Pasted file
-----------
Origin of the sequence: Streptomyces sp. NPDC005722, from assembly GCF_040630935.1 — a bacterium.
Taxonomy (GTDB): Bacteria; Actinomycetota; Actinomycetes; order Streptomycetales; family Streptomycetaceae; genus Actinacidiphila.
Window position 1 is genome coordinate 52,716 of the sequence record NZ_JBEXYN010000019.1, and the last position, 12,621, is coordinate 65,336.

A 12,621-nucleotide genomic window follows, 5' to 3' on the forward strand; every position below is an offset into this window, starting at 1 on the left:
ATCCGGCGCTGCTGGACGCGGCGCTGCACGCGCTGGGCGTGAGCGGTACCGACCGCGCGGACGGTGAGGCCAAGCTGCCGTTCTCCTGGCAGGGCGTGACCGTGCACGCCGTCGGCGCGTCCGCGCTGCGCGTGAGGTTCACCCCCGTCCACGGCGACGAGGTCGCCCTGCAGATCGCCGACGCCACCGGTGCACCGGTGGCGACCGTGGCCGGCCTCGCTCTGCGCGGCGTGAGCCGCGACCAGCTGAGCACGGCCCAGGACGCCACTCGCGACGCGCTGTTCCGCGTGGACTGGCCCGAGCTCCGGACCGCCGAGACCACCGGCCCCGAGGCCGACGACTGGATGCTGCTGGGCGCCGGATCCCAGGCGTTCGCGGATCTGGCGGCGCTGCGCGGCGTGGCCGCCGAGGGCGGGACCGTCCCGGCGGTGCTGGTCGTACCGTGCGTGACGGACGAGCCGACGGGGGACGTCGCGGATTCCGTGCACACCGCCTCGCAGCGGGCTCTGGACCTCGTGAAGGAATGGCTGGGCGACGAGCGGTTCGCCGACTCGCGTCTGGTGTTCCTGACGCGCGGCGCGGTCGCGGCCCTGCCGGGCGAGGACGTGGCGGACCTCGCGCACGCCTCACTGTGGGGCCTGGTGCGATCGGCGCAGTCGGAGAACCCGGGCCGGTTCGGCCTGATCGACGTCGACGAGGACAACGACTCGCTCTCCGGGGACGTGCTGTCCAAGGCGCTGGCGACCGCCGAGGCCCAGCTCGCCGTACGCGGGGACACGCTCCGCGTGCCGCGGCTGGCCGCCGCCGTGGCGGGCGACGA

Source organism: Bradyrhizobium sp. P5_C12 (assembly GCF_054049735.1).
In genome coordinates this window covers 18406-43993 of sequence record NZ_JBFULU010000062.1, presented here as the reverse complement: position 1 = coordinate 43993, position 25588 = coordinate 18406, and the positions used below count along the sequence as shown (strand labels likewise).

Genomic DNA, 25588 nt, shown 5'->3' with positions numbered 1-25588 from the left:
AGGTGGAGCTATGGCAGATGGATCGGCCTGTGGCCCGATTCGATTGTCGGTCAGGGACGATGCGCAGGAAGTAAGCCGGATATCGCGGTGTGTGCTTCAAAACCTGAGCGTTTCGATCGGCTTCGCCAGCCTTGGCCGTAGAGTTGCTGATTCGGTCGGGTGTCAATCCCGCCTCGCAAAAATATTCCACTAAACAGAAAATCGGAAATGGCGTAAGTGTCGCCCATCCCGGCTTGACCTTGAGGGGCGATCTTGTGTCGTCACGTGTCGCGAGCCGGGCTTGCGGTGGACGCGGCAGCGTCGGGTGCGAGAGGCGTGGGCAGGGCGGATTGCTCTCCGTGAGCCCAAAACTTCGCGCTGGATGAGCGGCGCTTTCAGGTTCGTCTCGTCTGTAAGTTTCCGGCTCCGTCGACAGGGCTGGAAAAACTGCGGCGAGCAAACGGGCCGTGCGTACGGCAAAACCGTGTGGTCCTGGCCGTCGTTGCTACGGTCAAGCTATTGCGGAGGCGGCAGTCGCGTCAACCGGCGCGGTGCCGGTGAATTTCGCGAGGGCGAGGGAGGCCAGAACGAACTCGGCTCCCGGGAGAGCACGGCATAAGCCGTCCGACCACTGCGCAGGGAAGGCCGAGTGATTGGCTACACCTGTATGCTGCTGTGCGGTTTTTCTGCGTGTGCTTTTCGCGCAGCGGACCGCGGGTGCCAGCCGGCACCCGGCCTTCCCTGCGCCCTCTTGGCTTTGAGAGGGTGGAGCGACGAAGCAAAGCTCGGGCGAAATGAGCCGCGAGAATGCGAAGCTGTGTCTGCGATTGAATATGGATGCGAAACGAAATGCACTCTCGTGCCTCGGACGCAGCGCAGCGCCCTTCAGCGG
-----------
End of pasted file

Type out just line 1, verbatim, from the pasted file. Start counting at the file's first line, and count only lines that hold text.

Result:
Origin of the sequence: Streptomyces sp. NPDC005722, from assembly GCF_040630935.1 — a bacterium.